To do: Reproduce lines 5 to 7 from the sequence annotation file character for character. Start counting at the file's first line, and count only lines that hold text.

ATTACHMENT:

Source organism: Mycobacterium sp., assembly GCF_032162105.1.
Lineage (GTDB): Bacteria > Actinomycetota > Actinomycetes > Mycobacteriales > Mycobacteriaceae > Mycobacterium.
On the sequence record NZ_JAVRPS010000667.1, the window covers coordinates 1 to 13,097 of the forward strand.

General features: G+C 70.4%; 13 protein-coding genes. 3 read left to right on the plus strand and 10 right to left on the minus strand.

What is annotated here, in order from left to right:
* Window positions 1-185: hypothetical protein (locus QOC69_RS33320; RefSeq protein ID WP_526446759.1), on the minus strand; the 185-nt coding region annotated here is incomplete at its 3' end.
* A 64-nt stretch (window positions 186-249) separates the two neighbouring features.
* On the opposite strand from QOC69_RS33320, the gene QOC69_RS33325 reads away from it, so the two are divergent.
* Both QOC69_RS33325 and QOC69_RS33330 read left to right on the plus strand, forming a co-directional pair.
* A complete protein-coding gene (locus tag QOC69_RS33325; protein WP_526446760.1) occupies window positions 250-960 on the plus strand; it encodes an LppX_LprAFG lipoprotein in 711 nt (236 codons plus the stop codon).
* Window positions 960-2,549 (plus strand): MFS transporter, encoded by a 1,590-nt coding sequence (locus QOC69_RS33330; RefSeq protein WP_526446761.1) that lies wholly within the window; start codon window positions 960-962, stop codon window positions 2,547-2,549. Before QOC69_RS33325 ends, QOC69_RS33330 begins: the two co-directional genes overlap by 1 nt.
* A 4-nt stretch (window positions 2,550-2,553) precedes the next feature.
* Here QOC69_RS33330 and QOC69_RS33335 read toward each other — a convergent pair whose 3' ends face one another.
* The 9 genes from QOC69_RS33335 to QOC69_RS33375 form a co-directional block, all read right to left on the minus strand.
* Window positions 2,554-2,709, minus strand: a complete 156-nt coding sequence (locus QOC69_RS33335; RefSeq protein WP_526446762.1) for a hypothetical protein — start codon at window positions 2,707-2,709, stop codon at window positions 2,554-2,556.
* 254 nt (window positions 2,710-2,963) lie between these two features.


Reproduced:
What is annotated here, in order from left to right:
* Window positions 1-185: hypothetical protein (locus QOC69_RS33320; RefSeq protein ID WP_526446759.1), on the minus strand; the 185-nt coding region annotated here is incomplete at its 3' end.
* A 64-nt stretch (window positions 186-249) separates the two neighbouring features.